It’s interesting listening to the two men, director and actor, talking. It’s clear that they have a very close relationship. It’s not just the convenience of friendship and geography that has seen them make five films together. “Yeah”, begins Ward, “You do get detractors because of that, people saying it’s your safety net but the day I write a film or make a film that I don’t feel Nick is right for then I won’t use him but I think every film we’ve done he’s come on ten-fold and so have I” Ward and Rendell…Southamptons Scorcese and Di Niro?

Right now both men are making exactly the films that they want to make. They have total artistic and creative control. They have to make sacrifices in terms of their time and their finances but as far as the creative process is concerned it’s their film. To take it to the “next level” might require a different sort of sacrifice. “I don’t know” says Rendell “I think that, like Mitchell, until the filthy lucre was there under my nose I don’t know what I’d be prepared to sacrifice for it”. “I wouldn’t tone down my vision at all” Ward says defiantly. “I’d be prepared to use cover shots to present people with a different view but I wouldn’t alter the tone of the films. If I had that big budget I’d still make a film like “A Day of Violence”.

One of the curious things about “A Day of Violence” is a cameo from Giovanni Lombardo Radice the Italian film star most well known, certainly here in the UK, for his roles in horror films of the early eighties made by the likes of “Cannibal Apocalypse”, “City of the Living Dead” and “House on the Edge of the Park”. It’s obvious from Wards earlier discussion about discovering video nasties as a youngster that he does like these films and the appeal of having someone like Lombardo Radice in his movie is obvious but what about the man himself. “I liked the script. They both have a real passion for what they are doing. They do it because they believe in it. Passion is a great force of human nature and if you have it it shows. It showed in the script.”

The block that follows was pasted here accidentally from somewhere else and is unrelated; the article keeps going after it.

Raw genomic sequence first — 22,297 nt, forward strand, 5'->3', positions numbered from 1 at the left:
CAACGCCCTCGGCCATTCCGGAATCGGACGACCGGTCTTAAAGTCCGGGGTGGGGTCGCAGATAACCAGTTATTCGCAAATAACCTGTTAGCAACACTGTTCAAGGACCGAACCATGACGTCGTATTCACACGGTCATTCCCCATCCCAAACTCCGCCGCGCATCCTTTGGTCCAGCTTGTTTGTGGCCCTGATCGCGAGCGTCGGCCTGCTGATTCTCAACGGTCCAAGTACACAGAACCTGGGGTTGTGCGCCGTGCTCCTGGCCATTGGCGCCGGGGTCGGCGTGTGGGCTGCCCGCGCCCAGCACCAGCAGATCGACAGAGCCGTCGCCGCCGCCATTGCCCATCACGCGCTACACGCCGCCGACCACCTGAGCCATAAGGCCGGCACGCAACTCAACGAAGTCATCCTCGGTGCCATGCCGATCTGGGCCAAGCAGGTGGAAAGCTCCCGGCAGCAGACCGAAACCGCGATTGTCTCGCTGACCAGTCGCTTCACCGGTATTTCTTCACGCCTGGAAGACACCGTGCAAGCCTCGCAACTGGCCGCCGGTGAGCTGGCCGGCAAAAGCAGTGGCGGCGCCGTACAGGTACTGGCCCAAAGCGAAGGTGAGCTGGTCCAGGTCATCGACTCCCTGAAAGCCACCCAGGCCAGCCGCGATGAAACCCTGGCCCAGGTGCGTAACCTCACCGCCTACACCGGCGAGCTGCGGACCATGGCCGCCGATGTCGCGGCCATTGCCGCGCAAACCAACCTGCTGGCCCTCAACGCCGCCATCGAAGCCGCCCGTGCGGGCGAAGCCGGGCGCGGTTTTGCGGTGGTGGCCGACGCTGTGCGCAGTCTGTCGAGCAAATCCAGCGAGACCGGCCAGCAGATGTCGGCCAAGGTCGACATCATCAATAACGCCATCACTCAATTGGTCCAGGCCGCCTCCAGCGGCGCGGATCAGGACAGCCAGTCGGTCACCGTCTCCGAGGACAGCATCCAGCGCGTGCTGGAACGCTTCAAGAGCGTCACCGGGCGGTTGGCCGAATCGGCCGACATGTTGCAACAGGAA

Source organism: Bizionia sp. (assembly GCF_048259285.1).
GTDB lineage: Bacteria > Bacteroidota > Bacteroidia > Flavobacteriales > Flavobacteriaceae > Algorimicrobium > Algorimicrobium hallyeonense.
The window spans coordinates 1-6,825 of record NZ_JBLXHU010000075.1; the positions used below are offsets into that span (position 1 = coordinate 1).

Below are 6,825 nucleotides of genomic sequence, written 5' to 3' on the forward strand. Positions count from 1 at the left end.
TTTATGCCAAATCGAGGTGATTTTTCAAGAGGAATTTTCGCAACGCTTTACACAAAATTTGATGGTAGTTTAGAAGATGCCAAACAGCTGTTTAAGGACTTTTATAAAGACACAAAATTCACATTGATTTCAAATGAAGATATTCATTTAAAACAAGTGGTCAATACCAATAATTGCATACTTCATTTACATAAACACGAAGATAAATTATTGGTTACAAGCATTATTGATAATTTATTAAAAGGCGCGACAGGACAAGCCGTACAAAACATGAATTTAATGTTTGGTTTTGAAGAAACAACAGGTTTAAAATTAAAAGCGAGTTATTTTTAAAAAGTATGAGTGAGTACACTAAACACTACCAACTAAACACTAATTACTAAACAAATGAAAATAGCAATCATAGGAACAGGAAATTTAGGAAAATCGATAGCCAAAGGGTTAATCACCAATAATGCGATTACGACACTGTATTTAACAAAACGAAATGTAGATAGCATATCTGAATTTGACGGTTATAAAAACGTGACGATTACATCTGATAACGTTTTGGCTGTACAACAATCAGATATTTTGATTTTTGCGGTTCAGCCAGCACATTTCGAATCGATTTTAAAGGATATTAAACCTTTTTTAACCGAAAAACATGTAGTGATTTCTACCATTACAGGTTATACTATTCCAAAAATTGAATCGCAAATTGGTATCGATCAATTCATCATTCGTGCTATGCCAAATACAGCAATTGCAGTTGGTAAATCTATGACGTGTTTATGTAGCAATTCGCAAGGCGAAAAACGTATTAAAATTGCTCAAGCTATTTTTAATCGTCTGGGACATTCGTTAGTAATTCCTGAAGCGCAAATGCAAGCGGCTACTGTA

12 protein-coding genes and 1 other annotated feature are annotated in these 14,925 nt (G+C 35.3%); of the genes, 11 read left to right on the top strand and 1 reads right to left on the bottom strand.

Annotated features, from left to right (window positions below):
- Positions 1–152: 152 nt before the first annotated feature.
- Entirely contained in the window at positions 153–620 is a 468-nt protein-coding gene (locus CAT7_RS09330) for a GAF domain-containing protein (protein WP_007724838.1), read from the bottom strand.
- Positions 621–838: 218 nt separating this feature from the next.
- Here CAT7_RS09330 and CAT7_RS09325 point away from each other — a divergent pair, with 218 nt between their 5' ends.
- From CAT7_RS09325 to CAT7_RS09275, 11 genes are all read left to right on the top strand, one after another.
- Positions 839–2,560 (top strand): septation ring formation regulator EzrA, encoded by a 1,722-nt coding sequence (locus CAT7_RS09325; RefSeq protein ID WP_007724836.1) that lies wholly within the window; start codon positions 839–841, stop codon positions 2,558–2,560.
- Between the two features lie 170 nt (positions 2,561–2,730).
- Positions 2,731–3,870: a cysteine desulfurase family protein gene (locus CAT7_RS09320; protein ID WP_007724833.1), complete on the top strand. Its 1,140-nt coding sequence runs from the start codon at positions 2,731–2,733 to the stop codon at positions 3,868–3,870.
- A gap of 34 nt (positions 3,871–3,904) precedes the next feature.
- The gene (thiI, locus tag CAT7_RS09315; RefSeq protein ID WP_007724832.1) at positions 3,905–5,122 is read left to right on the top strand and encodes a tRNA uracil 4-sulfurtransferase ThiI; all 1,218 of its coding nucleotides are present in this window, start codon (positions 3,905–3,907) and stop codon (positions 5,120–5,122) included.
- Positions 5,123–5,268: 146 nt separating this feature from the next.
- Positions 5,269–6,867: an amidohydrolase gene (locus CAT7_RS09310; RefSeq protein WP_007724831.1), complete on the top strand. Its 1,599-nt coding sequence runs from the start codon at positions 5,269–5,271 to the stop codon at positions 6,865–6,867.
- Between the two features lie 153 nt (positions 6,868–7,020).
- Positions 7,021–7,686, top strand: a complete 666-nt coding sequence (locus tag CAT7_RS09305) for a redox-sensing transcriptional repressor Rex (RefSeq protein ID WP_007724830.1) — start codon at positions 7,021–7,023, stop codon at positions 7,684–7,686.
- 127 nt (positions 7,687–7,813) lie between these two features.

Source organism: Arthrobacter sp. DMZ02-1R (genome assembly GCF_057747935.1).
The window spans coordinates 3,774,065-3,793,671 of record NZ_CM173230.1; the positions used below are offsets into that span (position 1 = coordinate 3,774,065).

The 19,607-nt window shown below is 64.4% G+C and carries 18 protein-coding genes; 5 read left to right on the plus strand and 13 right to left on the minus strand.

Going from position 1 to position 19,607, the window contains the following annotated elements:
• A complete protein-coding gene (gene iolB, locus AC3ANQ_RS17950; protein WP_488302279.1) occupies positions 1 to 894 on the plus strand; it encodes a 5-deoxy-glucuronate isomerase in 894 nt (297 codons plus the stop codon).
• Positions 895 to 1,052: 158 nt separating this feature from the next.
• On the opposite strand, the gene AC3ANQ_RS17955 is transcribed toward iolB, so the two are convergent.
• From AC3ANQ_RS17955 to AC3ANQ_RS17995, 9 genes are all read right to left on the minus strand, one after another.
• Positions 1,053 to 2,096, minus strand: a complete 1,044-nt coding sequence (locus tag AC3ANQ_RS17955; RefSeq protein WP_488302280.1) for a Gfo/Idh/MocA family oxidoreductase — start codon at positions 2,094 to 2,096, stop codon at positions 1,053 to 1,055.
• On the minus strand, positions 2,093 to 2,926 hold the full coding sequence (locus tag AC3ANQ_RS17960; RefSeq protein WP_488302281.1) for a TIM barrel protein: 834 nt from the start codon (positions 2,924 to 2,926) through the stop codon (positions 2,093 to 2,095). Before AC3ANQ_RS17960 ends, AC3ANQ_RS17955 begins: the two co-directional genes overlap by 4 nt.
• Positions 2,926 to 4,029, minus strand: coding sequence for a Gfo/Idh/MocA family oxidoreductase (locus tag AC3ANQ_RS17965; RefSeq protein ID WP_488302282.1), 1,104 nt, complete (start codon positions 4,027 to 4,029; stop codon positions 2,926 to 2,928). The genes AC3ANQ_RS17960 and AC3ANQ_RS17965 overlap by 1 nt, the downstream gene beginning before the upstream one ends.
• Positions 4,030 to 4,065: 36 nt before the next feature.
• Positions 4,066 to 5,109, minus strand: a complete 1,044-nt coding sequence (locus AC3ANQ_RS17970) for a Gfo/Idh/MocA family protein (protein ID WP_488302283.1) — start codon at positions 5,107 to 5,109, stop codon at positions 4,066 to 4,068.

With all three men now together I had to ask about the films opening three minutes. A fairly explicit and very realistic sex scene involving Rendell who I know has a partner. Just to make him feel awkward I asked if he would be showing his partner that part of the film?

“No. The best thing about it is that it is the first three minutes of the film so for her it can start three and half minutes in.”

“That scene had to be realistic for me, this was an opportunity to show Mitchell as a compassionate, and passionate, man. The film starts with that to show that side of Mitchell. It’s three minutes and it is shocking but it isn’t exploitation, you don’t feel grubby watching it” Ward is right, the scene doesn’t play like an exploitation moment, it isn’t there just to get some flesh up on screen. It can be justified artistically and in relation to the development of the character.

It would be untruthful of me to say that “A Day of Violence” is a treat for all the family and even for those who enjoy these types of films it is a rough ride. The fact is that it is rough and tough film-making. It’s cinema from the edges. The big studios wouldn’t touch a film like this and most of you will never see it. But the important thing about Ward, Rendell and Lombardo Radice is that this is film-making by people who have passion. They are not doing any of this because it’s going to be good for their careers and I doubt that anyone is making a lot of money but, as Lombardo Radice said; “Passion is a great force of human nature”. There can’t be any argument about the fact that all three men and the film itself have passion.